We fell for it!

Raising Rabbits for Fun and Profit, the booklet title read. My brother and I fell hard for that one. We read the book. We did the math. We got excited. We managed to negotiate a trade of I-don't-remember-what to get a rabbit hutch with eight or so compartments and a white rabbit in each. We must have talked our parents into footing the bill for the feed. And just like that, we were in business!

Multiplying rabbits turned out to be really easy. All the math and care instructed in the book was really unnecessary. We just dropped the buck into a female's cage for a five minute visit and in a few weeks, we were rich in baby rabbits.

I know you get the biology part, it's the profit part that you want to know about. Well, it so happens, we want to know about that part too.

Our expectations of prosperity did not exactly go as planned. It turned out finding a market for a gazillion rabbits in rural northern Minnesota in the 1970's was, let's just say, challenging. It was farm and hunting country, for crying out loud. There were wild rabbits in abundance everywhere. And everyone we knew lived on a farm … where they raised their own livestock, including rabbits if they so desired. Okay, it was not challenging, it was ludicrous.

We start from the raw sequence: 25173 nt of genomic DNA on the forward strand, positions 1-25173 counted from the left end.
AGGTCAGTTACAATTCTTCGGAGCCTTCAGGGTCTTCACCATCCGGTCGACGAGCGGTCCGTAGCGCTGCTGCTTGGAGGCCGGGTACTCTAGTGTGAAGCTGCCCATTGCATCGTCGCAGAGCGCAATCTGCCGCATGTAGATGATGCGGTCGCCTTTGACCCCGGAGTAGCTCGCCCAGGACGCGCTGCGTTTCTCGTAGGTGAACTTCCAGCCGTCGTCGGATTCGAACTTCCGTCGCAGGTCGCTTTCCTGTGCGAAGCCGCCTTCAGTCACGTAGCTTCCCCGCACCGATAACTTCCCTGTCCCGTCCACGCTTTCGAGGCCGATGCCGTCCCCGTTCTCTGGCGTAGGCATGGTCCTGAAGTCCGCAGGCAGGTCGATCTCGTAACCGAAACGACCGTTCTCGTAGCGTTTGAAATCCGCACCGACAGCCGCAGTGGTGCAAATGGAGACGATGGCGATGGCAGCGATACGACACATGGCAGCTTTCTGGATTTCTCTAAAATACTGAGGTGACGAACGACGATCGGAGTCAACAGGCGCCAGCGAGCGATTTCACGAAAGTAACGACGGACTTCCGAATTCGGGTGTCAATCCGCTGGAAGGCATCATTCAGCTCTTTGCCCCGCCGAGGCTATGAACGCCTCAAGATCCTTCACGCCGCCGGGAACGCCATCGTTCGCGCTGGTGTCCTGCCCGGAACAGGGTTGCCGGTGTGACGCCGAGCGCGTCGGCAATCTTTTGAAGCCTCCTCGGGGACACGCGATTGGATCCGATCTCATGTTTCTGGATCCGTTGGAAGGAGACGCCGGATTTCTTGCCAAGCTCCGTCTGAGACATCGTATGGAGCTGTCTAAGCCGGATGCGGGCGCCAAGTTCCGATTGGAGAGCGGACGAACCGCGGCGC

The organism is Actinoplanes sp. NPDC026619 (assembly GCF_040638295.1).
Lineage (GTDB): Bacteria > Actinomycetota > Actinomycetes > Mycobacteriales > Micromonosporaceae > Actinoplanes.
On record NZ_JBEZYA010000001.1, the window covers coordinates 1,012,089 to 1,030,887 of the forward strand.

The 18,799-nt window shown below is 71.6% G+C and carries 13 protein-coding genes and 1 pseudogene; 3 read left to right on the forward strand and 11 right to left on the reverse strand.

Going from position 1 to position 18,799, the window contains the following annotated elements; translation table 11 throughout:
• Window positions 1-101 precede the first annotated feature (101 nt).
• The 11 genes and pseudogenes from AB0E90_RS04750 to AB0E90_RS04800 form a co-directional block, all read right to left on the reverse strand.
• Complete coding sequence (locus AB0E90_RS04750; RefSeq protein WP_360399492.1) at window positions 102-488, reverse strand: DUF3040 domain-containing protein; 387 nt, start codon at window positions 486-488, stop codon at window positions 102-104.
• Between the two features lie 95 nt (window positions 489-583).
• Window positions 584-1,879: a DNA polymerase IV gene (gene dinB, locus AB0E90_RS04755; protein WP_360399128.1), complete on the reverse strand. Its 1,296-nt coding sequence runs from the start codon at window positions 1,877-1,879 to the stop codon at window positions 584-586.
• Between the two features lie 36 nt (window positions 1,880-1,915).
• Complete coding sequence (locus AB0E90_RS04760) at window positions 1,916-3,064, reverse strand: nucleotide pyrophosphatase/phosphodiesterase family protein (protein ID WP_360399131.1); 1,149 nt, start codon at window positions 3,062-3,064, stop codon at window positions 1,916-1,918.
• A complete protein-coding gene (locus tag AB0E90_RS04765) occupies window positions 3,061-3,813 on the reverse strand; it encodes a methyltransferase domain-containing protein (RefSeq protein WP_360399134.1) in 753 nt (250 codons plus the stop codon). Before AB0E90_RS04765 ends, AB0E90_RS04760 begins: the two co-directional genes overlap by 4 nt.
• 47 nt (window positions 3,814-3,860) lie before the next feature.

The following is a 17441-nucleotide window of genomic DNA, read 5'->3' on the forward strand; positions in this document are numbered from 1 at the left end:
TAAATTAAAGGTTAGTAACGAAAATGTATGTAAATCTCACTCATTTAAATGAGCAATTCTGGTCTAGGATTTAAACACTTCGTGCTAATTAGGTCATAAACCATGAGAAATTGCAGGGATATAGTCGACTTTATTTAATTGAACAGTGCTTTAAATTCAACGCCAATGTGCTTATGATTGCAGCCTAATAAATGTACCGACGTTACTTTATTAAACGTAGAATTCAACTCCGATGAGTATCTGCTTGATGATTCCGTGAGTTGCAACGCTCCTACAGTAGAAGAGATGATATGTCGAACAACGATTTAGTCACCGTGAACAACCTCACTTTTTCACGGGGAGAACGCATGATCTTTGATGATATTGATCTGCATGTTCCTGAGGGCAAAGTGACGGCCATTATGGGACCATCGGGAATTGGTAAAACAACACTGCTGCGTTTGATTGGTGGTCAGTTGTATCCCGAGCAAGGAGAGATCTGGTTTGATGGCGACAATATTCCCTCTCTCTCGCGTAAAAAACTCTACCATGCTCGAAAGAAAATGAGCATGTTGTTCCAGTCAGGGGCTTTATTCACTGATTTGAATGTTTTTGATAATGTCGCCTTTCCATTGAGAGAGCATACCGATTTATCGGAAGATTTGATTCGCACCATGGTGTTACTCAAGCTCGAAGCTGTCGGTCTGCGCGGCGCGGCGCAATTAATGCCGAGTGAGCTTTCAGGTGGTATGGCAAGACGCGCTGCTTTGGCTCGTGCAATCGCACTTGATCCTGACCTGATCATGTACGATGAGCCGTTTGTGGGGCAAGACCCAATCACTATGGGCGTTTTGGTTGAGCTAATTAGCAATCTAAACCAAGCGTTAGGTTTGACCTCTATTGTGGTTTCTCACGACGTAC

In a few short months we had more rabbits than we could imagine how to get rid of. Our dream of affluence had become our bane. So, we made the only wise move left to us. We released the rabbits.

I wish I could say that was the end of the fiasco, but it was actually just the beginning. Rabbits have two annoying hobbies. You already know about the multiplying one. The other is, they burrow into anything soft. Not that anything soft in Minnesota was important, like insulation.

At this point I just heave a deep sigh as I recall the relentless rabbit “witch hunts” we conducted. If only we had eaten those first eight rabbits, I might still enjoy a meal of rabbit now.

The last vestige of the rabbit plague was routed on Christmas day. The well house was their final stronghold. And yes, it froze up and we lost water.

I'm not sure it's fair to blame the well house fire on the rabbits, since technically they were gone. We were just thawing the pipes out with what we called a torpedo heater. It was a long day by the time we got the well house rebuilt.

Every once in a while someone will offer me free rabbits. I just smile and walk away.